Timing. It’s crucial for action shots. You cannot depress the shutter and the motor drive will just get you an actual perfect shot. Nope. It’s done by old fashioned work. Oh, luck too. Ha! Yes, luck too. But mostly it is anticipating the action and then firing the shutter at the precise moment. It’s helps if you visualize and then plan your shot. Or, you just press the shutter and let fly. Didn’t I just tell you that doesn’t work?
I did it. Sure. I’m good. But Jules did too. Ah! She’s as good.
Yes. Photoshop is my preference. No tripod or remote. Go for it. Please don’t say anything that we are wearing the same clothes as in the prior jump picture recently. It’s the same day. If you did not notice all the better. I’m old and don’t get high off the ground. The trick? Just bend your knees. You look so much more athletic. Nope, one of the kids taught me the trick. Yes, Pfeiffer Beach again.
Jen and Gen both Jennifer if you slur or mumble. Jen is my OR nurse and Gen runs my clinic. Forget the silly hat, they are both key to my well being in the operating room and office. It’s good to have reliable people helping. I have been exceptionally lucky to have found people wherever I have been. Carol and Ginny used to run my life. And then there was Jennifer in Newark. Come to think of it there have been lots of people who have been very good to me.
As for jumping, I told you three’s a crowd. Notice I can get two at a time but three… When you say jump on my count – three – well there is a small matter of coordination.
This is Gen jumping. Two people can be coordinated enough to pull this off. It looks more dramatic if you lift your knees. It’s a secret cause most people cannot spread from the hips enough to look like they are seriously jumping. Of course both people need to jump when you say three. Or is it, three and then jump….
This is a shot I have staged before. The kids taught it to me. Julia did it first in Africa and then lately David did it at Waba Crater in Saudi. David’s refinement is to make it look as though you have nothing beneath you but a sheer drop. I admit I am lazy and don’t want to do much post processing. And then there is the photographer. My travel buddy is not fond of heights. So Colleen was not a candidate to jump. She was nervous (eyes closed, hands shaking) about me close to the edge. But someone had to jump and someone had to press the shutter. The other thing I learned from the kids is to bend your knees. Then, even an old man looks like he can jump.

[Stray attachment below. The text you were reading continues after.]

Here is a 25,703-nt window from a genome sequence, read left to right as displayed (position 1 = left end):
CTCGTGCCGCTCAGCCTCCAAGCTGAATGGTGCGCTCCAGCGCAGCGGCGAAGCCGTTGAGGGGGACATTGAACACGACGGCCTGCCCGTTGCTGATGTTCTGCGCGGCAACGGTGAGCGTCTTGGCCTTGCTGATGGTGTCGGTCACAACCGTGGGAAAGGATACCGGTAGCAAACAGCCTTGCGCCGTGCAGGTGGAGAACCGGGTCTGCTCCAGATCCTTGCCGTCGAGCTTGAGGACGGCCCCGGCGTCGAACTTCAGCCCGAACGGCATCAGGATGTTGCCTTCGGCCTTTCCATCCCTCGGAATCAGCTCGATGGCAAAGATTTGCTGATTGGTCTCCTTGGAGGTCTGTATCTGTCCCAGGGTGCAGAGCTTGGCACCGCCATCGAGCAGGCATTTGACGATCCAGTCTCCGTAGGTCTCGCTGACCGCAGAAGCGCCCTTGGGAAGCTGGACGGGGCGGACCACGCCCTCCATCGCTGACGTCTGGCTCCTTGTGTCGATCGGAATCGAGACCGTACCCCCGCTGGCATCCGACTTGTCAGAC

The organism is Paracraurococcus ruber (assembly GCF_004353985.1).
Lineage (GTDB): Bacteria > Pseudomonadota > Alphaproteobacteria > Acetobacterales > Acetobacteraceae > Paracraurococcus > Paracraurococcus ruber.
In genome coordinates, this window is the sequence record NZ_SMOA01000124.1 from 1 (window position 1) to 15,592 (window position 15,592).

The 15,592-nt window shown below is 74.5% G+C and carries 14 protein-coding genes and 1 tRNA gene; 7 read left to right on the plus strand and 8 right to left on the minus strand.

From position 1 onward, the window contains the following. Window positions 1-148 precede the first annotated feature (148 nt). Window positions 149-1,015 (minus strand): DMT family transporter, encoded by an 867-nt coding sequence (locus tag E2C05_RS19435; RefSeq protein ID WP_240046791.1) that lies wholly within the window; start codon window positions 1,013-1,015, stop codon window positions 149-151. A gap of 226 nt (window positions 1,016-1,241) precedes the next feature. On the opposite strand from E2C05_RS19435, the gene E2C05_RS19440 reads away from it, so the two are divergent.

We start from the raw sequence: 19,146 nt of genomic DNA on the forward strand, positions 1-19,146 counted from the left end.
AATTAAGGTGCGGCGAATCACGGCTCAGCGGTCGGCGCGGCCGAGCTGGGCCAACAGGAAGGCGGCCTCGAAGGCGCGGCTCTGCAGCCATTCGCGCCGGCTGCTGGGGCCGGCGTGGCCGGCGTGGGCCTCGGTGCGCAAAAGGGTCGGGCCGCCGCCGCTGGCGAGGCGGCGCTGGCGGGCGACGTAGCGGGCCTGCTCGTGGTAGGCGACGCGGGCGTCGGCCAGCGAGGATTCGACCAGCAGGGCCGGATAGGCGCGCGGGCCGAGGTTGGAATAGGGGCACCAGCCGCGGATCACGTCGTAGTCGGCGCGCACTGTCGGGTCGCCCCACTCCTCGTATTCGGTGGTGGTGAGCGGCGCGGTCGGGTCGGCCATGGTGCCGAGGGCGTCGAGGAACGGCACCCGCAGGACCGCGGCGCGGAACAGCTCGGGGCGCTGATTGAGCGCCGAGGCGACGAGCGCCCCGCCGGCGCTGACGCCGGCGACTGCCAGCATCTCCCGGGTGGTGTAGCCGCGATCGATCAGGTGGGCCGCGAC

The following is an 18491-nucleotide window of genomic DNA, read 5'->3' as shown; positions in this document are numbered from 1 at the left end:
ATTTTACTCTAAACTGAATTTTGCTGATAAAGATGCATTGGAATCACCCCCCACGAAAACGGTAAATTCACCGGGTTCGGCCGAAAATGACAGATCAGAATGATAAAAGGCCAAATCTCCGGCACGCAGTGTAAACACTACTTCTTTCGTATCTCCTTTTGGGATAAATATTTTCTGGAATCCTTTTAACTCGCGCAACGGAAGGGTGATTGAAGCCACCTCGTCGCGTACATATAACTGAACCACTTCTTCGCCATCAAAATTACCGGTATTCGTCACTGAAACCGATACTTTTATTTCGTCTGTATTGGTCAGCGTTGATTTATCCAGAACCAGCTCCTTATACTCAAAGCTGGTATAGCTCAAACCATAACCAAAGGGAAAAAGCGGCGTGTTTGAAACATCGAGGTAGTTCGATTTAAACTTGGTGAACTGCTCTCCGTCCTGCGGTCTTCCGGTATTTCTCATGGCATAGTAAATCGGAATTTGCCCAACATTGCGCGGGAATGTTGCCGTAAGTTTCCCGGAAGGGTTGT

Online the name is spelled Al Wahbah. At the site it’s spelled Al Waba. I surmise it’s phonetic differences. But no matter how you pronounce it there’s not much chance you’ll get good directions. We kept missing turns and ending up on the wrong roads. There were roads that were not on the map. Google earth can’t save you. There were cell towers in the middle of nowhere. And we had a wireless modem. It couldn’t save us. But we persevered throughout a day of solid rain. It was only dry for the two hours we spent at the crater. We debated about telling J. She had left for home a day earlier. Sorry. Wish you were/had been here.
If your timing is right it looks like you’re jumping in the crater itself. Well, that’s what David says.
It has rained twice in a year and a half since I’ve been here. It rained twice in ten days that David was here. On his last day going to/from the crater, it rained/poured all day. So the storm clouds we saw over the crater are probably not a common sight.
The point of this slide is not the quality of the image. It’s not about jumping. It turns out that I couldn’t remember the name of the Paris café that Debbie’s guidebook directed us to try. It’s a fairly well known establishment. One of their signature desserts is the Mont Blanc. It is a mountain of meringue with puréed chestnut. It is truly heavenly. Chestnuts were a favorite of my mother. So the dessert has a sentimental spot for me. I’ve not had it (Mont Blanc) again. It’s not something you find commonly. It’s described extensively in the cooking internet recipes, but I’m too lazy to try to make it. Anyway if you are ever in Paris here’s the name of the café.